Tag Archives: gold rush

Those Damned 49ers – and I Don’t Mean the Football Team

Those Damned 49ers; San Francisco

KQED’s Quest blog tells a story: In Gold Rush times, monied interests quickly depleted the gold deposits on the surface and in the rivers. So, they invented honking water cannons and blasted away canyon walls and hillsides.

The resulting sludge drained into the Sacramento and San Joaquin Rivers where it was strained of the gold. Remaining sediment and water was sent into the Central Valley to flood farmland and generally lay waste to ecological systems as far West as the San Francisco Bay. We’ve suffered that pollution ever since.

But, good news! A tipping point has been reached, and Bay waters are 30% clearer now than just 10 years ago. But…

There is always a “but.” The lack of sediment from hydraulic mining could cause us extra trouble when sea levels rise from global warming.

What I find fascinating, yet also extremely challenging, is how the choices we’ve made as a civilization over the decades and centuries combine and sum to create the issues we face right now. There are no simple answers. Regardless of how well-intentioned some environmental programs may be there will always be some uncertainty about how natural systems respond.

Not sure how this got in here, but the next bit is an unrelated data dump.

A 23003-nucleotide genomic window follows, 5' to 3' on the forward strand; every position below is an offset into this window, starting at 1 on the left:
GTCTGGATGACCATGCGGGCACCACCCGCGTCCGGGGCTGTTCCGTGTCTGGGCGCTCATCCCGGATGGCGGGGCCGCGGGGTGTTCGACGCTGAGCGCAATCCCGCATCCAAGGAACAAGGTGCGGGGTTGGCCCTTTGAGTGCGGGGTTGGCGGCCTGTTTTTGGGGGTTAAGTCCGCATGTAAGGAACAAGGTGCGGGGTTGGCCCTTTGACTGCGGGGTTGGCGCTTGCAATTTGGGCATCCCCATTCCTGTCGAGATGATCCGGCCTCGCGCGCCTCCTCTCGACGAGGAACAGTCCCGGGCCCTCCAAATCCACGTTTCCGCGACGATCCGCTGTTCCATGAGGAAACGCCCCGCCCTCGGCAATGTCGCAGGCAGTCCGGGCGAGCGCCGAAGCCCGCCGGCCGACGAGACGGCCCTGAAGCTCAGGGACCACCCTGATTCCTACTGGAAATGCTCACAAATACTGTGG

None of us could enjoy the land we call California without the Gold Rush. Which makes it all the more frustrating to learn about the bad behavior of the nasty dudes who made it all possible.

Emperor Norton vs. George Washington the Second

Frederick Coombs/George Washington the Second, San Francisco
George Washington the Second beside a bust of his namesake. (I think he looks more like Ben Franklin.) Image courtesy San Francisco Public Library.

His Imperial Majesty, Emperor Norton I, in addition to being the prototype of Frank Chu, is credited with visions of a suspension bridge across the Golden Gate (some suspect this to have been made up by others later) and a tunnel toward Oakland before those ideas were considered sane.

There were other eccentrics who paraded San Francisco’s streets in the 1850s and 60s, but for some reason the only one we still celebrate is Norton. It is a monopoly that he, above all, would have cherished; but just like his attempt to corner the rice market in 1852 which eventually sent him over the rainbow, this monopoly may not last.

Submitted for your approval: Frederick Coombs, a.k.a., “George Washington the Second.” Learn all about him after the jump…
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